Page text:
Teenage eating disorders are a group of mental health issues where someone puts too much focus on eating or not eating and their body image. Eating disorders can include many different types of eating disorder behaviors, but they all include anxiety disorders around food, poor body image, and low self-esteem. They are a disorder that is very easy for teens to hide - certainly in its early stages.
Many teens who struggle with eating disorders will be able to prevent their disorder from being noticed by those close to them because the signs and symptoms can masquerade as normal behaviors but just to an excessive degree.
Teens with eating disorders become masters at hiding it from others, but you may be able to spot some behavioral signs in a family member, such as:
Physical symptoms to be aware of are:
Eating disorders are behavioral responses to things that cause stress, anxiety, fear, or depression. Very often, it is a way for a teenager to create a sense of control in an environment where they feel they have very little agency, for example, at school.
Causes of eating disorders can include:
The three most common eating disorders are Anorexia Nervosa, Bulimia Nervosa, and Binge-Eating Disorder.
Anorexia Nervosa is the most common eating disorder and is particularly prevalent in teens. It involves the restriction of calorie intake and often conducting excessive exercise, as there is a fear they may gain weight. Often, sufferers have a distorted body image - so what they see in the mirror is not real.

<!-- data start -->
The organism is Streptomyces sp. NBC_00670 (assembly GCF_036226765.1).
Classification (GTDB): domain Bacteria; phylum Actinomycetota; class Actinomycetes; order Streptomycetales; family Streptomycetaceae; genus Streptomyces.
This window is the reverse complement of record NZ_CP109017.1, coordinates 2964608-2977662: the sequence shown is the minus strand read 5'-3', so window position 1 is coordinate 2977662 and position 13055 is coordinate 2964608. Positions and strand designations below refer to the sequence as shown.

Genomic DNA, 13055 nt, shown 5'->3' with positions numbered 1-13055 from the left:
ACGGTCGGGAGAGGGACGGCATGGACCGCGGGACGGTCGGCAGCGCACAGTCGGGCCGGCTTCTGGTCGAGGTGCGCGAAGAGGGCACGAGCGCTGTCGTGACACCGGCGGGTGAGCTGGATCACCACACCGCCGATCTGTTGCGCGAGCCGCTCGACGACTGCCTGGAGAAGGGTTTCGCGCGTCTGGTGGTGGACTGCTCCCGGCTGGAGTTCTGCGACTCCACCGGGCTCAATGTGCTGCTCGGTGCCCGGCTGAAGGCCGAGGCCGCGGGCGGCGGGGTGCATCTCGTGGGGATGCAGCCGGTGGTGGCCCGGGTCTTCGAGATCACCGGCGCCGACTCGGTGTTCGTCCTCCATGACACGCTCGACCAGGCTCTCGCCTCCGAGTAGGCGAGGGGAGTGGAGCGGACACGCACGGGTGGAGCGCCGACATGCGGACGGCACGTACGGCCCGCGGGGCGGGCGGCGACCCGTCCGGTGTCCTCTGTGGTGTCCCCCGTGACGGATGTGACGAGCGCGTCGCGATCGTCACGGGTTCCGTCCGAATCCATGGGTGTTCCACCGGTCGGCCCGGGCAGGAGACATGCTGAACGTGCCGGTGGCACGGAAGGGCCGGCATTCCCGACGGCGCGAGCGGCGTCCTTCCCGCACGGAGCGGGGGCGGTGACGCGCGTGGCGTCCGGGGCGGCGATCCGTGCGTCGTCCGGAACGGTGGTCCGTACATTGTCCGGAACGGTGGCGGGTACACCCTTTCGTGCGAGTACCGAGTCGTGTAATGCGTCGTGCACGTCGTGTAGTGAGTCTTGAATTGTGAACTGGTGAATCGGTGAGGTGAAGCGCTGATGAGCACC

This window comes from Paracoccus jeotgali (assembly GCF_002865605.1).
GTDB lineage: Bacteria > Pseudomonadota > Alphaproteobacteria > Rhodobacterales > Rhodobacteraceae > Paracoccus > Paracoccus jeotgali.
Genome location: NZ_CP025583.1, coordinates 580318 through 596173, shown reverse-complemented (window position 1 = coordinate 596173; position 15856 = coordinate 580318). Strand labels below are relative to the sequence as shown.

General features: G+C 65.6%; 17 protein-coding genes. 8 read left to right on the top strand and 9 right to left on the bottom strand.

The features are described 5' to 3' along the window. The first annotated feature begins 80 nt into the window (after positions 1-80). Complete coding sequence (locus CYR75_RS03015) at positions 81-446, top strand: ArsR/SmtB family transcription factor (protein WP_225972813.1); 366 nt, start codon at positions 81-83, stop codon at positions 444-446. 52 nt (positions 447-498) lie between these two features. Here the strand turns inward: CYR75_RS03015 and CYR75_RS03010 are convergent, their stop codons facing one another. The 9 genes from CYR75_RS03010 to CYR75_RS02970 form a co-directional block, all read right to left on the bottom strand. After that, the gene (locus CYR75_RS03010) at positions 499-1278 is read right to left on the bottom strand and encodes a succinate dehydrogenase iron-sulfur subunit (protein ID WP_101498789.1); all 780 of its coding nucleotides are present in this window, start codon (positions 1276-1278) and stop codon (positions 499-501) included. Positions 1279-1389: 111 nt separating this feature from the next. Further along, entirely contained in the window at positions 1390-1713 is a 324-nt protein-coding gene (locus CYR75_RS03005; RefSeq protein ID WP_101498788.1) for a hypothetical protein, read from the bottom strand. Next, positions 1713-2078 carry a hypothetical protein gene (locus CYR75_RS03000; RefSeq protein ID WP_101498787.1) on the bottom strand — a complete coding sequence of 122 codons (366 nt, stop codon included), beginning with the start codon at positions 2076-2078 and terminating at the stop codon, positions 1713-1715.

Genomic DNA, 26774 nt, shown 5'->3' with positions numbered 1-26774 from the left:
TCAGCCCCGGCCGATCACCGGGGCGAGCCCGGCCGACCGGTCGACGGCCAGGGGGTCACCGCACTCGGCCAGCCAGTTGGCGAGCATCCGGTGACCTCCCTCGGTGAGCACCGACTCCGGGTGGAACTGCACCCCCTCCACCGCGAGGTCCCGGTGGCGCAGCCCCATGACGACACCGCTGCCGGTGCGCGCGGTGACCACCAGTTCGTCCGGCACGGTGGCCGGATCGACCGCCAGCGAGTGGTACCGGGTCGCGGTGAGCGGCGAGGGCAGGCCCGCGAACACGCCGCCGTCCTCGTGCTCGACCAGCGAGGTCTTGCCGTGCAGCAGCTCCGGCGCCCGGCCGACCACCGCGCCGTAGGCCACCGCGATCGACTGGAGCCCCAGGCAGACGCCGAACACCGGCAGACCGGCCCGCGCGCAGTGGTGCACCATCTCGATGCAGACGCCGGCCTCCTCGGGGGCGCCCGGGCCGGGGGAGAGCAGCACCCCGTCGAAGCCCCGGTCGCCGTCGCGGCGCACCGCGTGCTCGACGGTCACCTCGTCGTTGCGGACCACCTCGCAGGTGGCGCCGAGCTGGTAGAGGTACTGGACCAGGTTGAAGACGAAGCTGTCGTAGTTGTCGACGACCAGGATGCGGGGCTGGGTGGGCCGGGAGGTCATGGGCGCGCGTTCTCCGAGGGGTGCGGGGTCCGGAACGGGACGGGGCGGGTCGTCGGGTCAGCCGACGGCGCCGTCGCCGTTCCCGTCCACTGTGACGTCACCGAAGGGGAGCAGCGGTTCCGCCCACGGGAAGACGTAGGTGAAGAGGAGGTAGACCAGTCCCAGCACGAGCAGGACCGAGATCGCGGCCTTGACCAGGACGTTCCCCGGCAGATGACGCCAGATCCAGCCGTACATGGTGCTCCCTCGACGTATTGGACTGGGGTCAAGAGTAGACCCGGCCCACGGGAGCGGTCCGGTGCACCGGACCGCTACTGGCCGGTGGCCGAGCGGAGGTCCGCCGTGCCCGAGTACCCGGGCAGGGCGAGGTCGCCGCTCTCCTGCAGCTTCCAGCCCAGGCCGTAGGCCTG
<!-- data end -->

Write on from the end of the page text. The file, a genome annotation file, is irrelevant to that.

Young adults with Anorexia Nervosa may avoid eating in front of people and show obsessive behavior around calories or nutrition. They may exercise to excess, are on a diet plan even though they are slim, and wear baggy clothes to hide their body shape.
Bulimia Nervosa involves binge-and-purge behaviors. Young adults with this eating disorder will still eat and may even do so in front of people but will purge themselves afterward through self-induced vomiting or diet pills.
Teens with this eating disorder may also eat in secret, particularly at night, and have erratic eating behaviors that they keep private. After eating, they may go to the bathroom immediately. They may have cavities and discolored teeth caused by persistent vomiting.
Binge-eating disorder in adolescents manifests as the teen eating a large amount of food very fast, often to the point of discomfort, and then feeling guilt or shame around the behavior. It's often done in secret and followed by a period of restricting certain foods, dieting, and exercise, but not purging immediately afterward.
Beyond the recurring episodes of binge eating, signs and symptoms of this eating disorder are if your teen is stealing or hiding food in unusual places, fluctuations in weight, stomach cramps and digestive discomfort, and sudden lifestyle changes such as dieting and exercising.
Teen eating disorder treatment is therapy based. There are different therapies used in the treatment of eating disorders, and we will tailor a program to suit individuals using one or more of these therapies:
Cognitive behavioral therapy (CBT) is a type of talking therapy designed to help patients reassess and relearn how they respond to stress, anxiety, and fear triggers. The enhanced type of CBT has been specially designed for eating disorders.
Dialectical behavioral therapy (DBT) is a talking therapy designed to help patients relearn stress responses. However, DBT gives the most benefit to those who feel their emotions very strongly, so it can be particularly useful in treating an eating disorder.
As well as one-to-one sessions, we encourage group cognitive behavioral therapy to help our patients learn from each other and recover together. We also encourage our patient's family members to be involved in the recovery process with family therapy.